Black Mirror in the Rear-View Mirror: An Interview with the Authors
|Image courtesy of Wikimedia Commons.
ALERT* – The following contains plot spoilers for the Netflix television series Black Mirror.
Sunidhi: An interesting way to think about this is to think about your current medical records. Who owns your blood test results? Neural data is physical data. It’s the same thing, just extending it to the brain. Companies owning that is a serious problem because there are always private interests that can manifest themselves in dangerous ways. The data should be owned by the person whose data it is.
Nathan: Let’s consider the more fantastical technology. Even if you willingly give up or sell your neural data through a very thorough informed consent procedure, if there is some sort of neuro-emulation, you have a digital self. There is no control after you make that transfer of ownership. The lack of control is why it is hard for even the most libertarian of thinkers to endorse voluntary slavery. We balk at that transfer of personal ownership. And I think for something as detailed as neural data, it would make sense for it to follow the same norm.
|Image courtesy of Wikipedia.
Nathan: I think an unintended consequence of something like Black Mirror is an automatic increase in acceptance in these technologies. Even though a supermajority of the episodes, like “Crocodile,” “Shut Up and Dance,” and “Men Against Fire” end in death – or worse, like the perpetual agony in “Black Museum” – it gets the story out there. Just like science fiction always has. Even if it’s a morbid fascination it puts fascination into the public eye. I always see fascination inevitably garnering interest for technology to actually happen even if the first presentation of it was terrifying.
Sunidhi: I think it’s just a matter of time. People watching this normalizes it. There are numerous examples of technology that people kind of rejected initially and then slowly took in as more and more people accepted it.
|Image courtesy of Pixabay.
Yunmiao: This is more a philosophical question. What is the self? That question has been going on for centuries, and I think this is just another perspective to view or evaluate what the self is. Do you view yourself the same as you were 10 years ago, 5 years ago, or 5 minutes later? The philosophical question sits on top of the potential technology and ethical issues.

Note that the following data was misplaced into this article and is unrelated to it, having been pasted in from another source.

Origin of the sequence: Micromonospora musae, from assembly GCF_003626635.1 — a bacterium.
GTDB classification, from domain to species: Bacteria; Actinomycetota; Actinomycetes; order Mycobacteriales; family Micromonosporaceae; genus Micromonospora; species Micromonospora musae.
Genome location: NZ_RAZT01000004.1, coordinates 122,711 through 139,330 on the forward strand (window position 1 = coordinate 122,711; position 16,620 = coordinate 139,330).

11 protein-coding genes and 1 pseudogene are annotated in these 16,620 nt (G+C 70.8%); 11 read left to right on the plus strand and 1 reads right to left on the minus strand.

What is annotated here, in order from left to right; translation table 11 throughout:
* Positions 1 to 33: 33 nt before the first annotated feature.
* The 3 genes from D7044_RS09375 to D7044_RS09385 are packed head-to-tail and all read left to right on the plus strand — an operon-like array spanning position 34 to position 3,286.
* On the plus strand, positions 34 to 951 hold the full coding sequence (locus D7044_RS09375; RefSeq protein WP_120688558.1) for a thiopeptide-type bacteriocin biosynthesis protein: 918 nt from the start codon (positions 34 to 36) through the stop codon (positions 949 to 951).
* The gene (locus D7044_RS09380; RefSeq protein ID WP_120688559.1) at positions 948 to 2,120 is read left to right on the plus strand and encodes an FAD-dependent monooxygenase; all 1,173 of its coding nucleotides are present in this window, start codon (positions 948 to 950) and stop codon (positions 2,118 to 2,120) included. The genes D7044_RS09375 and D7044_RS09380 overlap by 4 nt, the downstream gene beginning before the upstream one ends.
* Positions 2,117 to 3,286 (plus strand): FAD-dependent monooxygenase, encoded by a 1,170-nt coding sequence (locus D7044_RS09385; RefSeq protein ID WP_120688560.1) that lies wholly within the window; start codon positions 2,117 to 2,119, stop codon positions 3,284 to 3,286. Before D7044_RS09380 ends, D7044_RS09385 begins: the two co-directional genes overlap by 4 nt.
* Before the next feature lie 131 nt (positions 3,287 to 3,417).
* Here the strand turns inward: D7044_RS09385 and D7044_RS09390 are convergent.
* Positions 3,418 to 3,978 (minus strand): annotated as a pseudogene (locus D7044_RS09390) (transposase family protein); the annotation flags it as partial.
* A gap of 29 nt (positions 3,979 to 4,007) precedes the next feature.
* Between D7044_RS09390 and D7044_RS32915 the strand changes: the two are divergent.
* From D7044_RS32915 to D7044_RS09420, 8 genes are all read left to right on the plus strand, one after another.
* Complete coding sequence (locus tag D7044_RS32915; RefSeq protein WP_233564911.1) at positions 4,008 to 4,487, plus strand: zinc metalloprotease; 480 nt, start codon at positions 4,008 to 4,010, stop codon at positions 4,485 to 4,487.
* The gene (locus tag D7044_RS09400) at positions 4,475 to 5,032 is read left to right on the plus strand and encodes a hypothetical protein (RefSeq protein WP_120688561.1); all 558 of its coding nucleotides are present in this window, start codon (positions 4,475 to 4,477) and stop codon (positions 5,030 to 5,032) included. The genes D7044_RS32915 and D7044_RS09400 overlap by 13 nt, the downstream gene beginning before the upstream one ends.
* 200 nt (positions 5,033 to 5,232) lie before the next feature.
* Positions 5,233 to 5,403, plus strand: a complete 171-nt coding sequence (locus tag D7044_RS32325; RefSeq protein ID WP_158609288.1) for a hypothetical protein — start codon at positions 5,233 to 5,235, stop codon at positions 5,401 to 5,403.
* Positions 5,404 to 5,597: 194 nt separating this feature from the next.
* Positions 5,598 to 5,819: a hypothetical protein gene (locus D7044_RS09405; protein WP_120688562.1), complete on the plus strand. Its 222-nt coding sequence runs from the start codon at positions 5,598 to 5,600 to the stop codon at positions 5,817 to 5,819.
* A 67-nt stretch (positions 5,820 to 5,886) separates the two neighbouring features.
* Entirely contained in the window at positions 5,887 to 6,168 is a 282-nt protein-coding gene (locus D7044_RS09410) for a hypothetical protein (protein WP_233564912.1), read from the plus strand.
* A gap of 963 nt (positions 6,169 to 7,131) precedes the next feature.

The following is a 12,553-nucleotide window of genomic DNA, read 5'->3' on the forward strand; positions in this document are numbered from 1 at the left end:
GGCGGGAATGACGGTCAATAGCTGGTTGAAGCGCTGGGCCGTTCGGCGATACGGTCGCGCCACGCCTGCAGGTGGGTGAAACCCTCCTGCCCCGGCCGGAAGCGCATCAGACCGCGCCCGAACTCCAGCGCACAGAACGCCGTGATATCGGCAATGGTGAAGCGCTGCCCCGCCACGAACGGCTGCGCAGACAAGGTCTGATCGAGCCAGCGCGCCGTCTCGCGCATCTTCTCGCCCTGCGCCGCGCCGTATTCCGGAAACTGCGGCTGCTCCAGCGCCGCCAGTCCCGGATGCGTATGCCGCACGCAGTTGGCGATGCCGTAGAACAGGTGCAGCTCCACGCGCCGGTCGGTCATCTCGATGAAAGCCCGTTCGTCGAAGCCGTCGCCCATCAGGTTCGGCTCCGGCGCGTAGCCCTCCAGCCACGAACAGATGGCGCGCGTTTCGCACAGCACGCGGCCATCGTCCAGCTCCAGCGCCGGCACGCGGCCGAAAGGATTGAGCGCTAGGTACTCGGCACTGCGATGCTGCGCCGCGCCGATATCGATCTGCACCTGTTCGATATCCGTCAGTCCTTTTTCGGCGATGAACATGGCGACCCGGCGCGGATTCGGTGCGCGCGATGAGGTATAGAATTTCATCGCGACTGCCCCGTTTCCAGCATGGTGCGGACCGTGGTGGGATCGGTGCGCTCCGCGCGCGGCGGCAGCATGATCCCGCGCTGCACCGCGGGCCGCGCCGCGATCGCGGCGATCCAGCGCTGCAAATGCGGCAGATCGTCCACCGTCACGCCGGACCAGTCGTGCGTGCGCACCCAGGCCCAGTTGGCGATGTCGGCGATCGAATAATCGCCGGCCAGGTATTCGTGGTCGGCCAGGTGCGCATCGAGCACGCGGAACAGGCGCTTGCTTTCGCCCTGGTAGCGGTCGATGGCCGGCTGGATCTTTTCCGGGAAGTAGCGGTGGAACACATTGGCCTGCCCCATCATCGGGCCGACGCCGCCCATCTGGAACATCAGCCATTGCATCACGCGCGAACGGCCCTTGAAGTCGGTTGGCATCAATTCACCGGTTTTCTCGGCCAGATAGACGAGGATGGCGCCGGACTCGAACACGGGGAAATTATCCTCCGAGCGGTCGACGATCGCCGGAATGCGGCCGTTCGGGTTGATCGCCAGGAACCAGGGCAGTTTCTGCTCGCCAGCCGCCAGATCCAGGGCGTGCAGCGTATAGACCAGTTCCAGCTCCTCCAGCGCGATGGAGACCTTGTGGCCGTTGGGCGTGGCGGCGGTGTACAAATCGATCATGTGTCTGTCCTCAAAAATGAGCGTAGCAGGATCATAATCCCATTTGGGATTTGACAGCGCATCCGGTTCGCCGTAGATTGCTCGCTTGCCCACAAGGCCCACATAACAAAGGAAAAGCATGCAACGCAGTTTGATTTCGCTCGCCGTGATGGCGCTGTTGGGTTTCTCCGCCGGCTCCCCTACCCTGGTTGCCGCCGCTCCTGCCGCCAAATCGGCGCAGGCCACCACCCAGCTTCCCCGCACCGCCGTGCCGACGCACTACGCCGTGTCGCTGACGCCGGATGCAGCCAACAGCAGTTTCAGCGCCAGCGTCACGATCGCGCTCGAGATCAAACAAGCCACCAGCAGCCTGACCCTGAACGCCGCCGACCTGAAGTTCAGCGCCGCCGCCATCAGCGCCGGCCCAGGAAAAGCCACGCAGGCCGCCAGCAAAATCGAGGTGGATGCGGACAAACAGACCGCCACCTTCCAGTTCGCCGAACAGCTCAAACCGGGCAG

Sunidhi: I think the whole ‘true self’ debate manifests itself in current technology. Think about Deep Brain Stimulation for depression, and how that patient changes. Are they being restored to who they were before? Is this a new person that was made by the treatment? Those questions are still present, so this might just be another interpretation of how those questions will present themselves in the future.
|Image courtesy of Flickr user
Somnath: People with backgrounds in ethics have had a visceral reaction to Black Mirror.Black Mirror is made more intriguing and more constructive when we have real discussions about the cross-pollination of fiction and the real world.
Proponents of these technologies, like those who are trying to make emulation happen, often contend that our hesitancy is driven by fear. They contend that progress is impeded by hand-wringing ethicists. We can’t ignore that the show brings a fascination to all these technologies, regardless of the grim consequences. That’s why ethicists do need to respond to the show. Ethicists do better when they get out of their ivory tower. At the same time, pop-culture phenomena like
Want to cite this post?